Monday, May 2, 2016

Share the Darkness

When Batman v Superman came out in March, there were plenty of critics (and average people, I suppose too) who complained that it was too dark and gloomy, unlike Marvel movies.  Superhero movies should be light and fluffy!  From a pure profit motive that might have been a good idea for DC/WB.  I mean leading up to the film's release they were talking about how there could be an R-rated cut, which signaled pretty well that it wasn't family friendly.  That kind of limited how many kids parents would let go to see it.

About the same time, I got a two-star review on my pseudonym's book Transformed for Thanksgiving, which said:

Well written story. The characters I found to be very sad. The wife has 38 years to learn how selfish her husband is. Yet when changed she becomes as useless as he ever was. So nothing to enjoy reading . Most of us live with unhappiness, thus reading about it is no fun. 

[As a side note, the "reviewer" was apparently under the impression the main character got married the moment she was born.]

The story was one of those that originally I thought would be kind of funny.  At Thanksgiving a woman is tired of her husband just sitting around watching football and stuff.  She makes a wish on the wishbone and finds herself transported to an alternate universe or whatever where her husband is a shy hippie girl and she's the stronger, more dominant one.  It doesn't take long before her new power goes to her head.  In the course of one day she cheats on her husband and just about rapes him in bed.  So, yeah, it got a bit darker than I thought.  If you were looking for a lighthearted, heartwarming tale that wasn't really it.  But then why are you reading erotica in the first place?  If you want light and fluffy get one of those cozy cat mystery books.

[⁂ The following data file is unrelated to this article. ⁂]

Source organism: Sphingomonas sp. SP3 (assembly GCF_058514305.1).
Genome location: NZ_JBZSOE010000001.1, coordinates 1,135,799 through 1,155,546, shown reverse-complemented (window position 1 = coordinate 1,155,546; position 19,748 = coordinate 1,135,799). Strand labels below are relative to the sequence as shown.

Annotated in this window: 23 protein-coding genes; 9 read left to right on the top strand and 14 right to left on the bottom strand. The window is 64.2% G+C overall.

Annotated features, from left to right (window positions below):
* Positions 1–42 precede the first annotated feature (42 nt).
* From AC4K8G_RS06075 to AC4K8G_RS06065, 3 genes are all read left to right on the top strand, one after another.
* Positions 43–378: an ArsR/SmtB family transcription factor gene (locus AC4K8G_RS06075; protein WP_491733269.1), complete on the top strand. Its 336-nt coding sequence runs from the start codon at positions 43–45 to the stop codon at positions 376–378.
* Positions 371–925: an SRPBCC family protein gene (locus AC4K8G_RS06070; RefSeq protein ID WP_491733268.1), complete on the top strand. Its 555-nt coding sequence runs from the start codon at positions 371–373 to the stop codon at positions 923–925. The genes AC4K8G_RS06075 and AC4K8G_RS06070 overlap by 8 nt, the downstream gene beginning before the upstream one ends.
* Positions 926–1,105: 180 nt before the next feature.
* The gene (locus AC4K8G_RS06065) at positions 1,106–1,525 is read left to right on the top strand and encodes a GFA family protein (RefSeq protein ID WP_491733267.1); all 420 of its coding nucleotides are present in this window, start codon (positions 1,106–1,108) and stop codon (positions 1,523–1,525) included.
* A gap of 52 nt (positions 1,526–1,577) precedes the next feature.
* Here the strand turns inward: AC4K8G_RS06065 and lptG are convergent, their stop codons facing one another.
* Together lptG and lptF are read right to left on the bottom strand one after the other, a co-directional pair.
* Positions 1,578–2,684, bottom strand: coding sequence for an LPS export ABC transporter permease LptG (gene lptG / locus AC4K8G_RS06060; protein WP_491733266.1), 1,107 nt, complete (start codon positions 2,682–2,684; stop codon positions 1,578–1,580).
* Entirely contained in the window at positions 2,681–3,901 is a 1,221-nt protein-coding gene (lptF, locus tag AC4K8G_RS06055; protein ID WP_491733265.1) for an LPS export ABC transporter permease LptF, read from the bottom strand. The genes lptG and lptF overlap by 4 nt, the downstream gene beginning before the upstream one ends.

Honestly I don't think just saying "this was sad" or "this was dark" is a valid criticism.  Shakespeare wrote comedies and tragedies because there's a time when you want Taming of the Shrew and there's a time when you want Romeo & Juliet.  It's like with music:  if I'm in a down mood I might listen to Everybody Hurts by REM or if I'm in a good mood I'll listen to Shiny Happy People, also by REM.  Even simpler, not many people can eat the same thing every single day.  You need variety or else it gets to be a drag.

So when you bitch that a story is dark or sad and that's your only criticism, you're denying something basic, which is that people need choices. So yeah all superhero movies don't have to be like The Avengers and all gender swap stories don't have to be light and fluffy either.

That being said, the criticism I hear the most among pretty much all my names is that so-and-so didn't like it not ending Happily Ever After.  Sometimes I just want to say, "What are you, six?"  If you're a grown up, you should be able to handle that not everything will end Happily Ever After all the time--just like real life!  And as the writer I don't really want to make every story end happy because then there's not much fun or surprise in it for me or the reader, which is especially true when you write as many stories as I have.


  1. Well, your cover of a smiling woman does suggest fun and light. So I can kinda sympathize with the reviewer on this one.

    1. Yeah, well, there was only one sexy Thanksgiving woman so I didn't have a lot of choices.



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